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article imageOp-Ed: 'Smart locks' for homes, autos, and hotels

By Ken Hanly     Jul 15, 2017 in Technology
I use the term "smart lock" in quotes because some of the keyless electromechanical locks that I discuss in the article may not send alerts about the event it monitors or critical information about the state of the device.
In a smart home the smart lock would be connected to other devices such as a security camera, a temperature control system, air-conditioning, and so on creating a network of linked devices or part of what is called the Internet of Things, with all the devices being cable of being controlled from a central gateway and remotely through a phone or computer. By smart lock I will mean a lock that operates electrically and often embeds recent technology so that it can do other things as well as lock and unlock things.
As in a traditional lock the smart lock requires both a locking mechanism and a key. The standard lock requires a physical key to unlock the mechanism and also can be used to lock the mechanism. Smart locks do not use physical keys but cryptographic keys that authorise the unlocking or locking process. Until recently mechanical locks were standard on house doors, hotel room doors, and car doors. They are still featured in most homes. However, auto locks have changed drastically.
There is still the key which one inserts in the ignition and turns to start the car but the key is now associated with a fob or remote that can provide keyless entry to unlock the doors or open the trunk simply by pushing a button. The key is called a switch blade key because one can fold it into the fob as a blade in a jackknife can do when not being used. Unlike the older key the new keyless entry system has used developing digital technology to make entry to the vehicle easier. While these are not strictly smart locks, when combined with the features of the fob the auto-key certainly embeds recent technology as compared to the old key which often even involved different keys for ignition, doors, and trunk. Another change with the new fob key is the cost of replacement which can run from about $200 dollars even as high as $600 according to Consumer Reports as it has to be reprogrammed as well as cut.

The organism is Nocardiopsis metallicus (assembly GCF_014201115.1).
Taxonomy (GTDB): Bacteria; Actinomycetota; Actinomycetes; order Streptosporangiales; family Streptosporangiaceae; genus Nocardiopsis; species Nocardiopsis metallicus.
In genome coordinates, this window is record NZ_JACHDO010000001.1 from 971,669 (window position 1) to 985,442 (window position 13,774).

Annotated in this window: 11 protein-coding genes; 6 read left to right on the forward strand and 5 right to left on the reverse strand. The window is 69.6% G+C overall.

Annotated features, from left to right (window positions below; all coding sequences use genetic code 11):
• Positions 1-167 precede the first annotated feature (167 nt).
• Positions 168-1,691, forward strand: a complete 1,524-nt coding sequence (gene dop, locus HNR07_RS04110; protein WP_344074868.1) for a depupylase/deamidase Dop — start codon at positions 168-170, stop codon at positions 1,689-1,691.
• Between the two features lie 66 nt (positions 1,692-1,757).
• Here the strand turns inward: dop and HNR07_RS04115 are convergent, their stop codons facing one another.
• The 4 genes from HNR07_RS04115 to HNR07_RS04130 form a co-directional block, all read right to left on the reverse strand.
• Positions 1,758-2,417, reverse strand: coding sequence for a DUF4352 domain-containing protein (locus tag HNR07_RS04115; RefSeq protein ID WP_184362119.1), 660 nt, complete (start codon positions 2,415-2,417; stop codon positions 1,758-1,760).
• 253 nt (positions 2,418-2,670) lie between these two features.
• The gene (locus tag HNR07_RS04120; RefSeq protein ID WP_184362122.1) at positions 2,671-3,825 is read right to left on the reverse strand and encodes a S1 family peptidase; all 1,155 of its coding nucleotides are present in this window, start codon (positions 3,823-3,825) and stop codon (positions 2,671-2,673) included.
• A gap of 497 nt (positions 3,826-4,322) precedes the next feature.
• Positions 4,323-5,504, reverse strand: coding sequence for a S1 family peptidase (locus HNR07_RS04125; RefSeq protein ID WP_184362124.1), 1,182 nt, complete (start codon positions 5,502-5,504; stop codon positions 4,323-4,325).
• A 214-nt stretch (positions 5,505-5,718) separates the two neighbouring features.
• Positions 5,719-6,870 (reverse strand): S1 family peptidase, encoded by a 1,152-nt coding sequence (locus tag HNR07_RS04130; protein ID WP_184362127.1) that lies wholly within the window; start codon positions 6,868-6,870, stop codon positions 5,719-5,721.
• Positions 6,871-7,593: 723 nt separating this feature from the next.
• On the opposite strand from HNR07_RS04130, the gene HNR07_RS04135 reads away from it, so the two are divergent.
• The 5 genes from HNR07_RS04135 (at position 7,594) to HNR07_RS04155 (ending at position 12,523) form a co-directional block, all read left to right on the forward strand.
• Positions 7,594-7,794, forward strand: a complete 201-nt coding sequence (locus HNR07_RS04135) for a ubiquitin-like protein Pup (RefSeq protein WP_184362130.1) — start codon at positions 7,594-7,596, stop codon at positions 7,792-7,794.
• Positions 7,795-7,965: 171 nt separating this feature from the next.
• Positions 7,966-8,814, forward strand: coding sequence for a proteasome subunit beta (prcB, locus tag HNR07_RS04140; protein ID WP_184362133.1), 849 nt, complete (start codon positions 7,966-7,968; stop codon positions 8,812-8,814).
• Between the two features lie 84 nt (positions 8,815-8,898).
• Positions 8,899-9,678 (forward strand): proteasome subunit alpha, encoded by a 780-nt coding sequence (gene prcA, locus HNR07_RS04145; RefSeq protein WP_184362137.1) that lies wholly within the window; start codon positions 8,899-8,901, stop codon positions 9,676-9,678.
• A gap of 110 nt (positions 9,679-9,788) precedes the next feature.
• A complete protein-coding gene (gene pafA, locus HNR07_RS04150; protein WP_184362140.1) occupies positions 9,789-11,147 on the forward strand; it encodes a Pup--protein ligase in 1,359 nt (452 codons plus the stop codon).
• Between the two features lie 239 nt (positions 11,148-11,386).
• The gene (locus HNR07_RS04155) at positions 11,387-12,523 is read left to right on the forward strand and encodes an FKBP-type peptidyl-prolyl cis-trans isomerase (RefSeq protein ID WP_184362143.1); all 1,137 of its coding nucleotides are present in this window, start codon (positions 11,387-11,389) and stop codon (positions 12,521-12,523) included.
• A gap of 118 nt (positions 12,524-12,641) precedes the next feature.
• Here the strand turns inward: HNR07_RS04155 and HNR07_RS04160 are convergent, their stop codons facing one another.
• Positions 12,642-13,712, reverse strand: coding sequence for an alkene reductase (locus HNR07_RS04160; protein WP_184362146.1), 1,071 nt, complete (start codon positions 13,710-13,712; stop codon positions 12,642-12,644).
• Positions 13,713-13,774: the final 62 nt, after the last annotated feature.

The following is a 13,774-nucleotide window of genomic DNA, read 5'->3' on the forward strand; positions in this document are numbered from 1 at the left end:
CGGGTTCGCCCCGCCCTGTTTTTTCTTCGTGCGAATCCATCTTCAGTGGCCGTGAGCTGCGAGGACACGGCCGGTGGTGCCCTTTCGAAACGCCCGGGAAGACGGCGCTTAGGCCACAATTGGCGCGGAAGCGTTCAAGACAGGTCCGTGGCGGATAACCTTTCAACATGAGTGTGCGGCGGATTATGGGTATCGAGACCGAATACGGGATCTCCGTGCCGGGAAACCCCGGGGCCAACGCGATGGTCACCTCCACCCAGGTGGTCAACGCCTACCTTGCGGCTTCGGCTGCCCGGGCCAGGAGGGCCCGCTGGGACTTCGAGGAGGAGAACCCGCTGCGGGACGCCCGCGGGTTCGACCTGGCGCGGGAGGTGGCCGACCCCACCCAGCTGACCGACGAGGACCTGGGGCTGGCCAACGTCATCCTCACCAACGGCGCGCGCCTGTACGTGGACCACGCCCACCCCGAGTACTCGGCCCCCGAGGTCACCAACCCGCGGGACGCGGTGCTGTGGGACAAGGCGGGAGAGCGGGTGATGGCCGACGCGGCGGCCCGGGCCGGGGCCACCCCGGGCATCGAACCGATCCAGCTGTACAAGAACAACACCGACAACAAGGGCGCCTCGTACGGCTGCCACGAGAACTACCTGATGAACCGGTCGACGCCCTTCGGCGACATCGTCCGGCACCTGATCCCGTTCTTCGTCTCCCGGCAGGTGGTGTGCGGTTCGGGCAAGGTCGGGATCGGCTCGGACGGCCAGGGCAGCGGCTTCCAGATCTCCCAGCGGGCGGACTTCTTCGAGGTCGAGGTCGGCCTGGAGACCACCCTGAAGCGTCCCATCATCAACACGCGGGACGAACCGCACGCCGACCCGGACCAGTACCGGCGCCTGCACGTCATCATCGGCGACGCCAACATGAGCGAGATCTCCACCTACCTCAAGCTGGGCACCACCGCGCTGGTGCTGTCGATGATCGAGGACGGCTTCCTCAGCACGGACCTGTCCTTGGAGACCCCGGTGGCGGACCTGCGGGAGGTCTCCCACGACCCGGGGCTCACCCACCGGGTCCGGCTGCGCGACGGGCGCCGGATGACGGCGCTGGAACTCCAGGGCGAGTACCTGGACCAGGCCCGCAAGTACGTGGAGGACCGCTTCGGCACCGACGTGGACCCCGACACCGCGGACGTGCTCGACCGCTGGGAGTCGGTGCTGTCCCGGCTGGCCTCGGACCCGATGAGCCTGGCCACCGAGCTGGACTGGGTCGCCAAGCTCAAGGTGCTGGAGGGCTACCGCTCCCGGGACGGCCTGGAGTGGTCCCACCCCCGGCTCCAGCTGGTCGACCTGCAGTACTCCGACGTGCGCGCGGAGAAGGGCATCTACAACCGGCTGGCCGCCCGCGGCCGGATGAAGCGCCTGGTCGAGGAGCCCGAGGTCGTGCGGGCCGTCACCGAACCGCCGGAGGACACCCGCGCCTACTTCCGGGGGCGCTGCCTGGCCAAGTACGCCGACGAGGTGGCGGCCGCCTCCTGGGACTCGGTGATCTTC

Hotels have also quickly adapted to newer technology through use of the keycard lock. No longer do you get a physical key when you book into most hotels. You will most likely get a keycard a flat rectangular plastic card with the same dimensions as a credit card. It will usually have a magnetic strip on which a digital signature is embedded which will authorize the opening of the door when the card is swiped. There are different types of these cards. Cards with the Wiegand interface might be considered more like standard smart locks in that they connect to the rest of the entry system. Some new keycard systems use RFID technology that operate to open the lock even when the card gets close to the lock. You don't need a swipe mechanism. Offices often now use key card technology combined with other new technology such as fingerprint, and other biometric technology.
Smart houses will have locks that open using such devices as a cellphone which may have an icon that if pressed opens the lock or one could have a special fob for the purpose as with autos. Usually a key to open the phone can be sent to others electronically. It can be arranged so that the key functions only during the time set by the sender. Many of the locks also are connected to cameras that show people requesting access to a door. There are smart doorbells that allow one to see who and when someone is at the door trying to get in. In many cases combination locks are still used to open doors. There will be a keypad above the lock and a number will be keyed in that will open the door. Although these are keyless they do not represent any use of advanced technologies in themselves although they can be combined with newer technologies.
This opinion article was written by an independent writer. The opinions and views expressed herein are those of the author and are not necessarily intended to reflect those of
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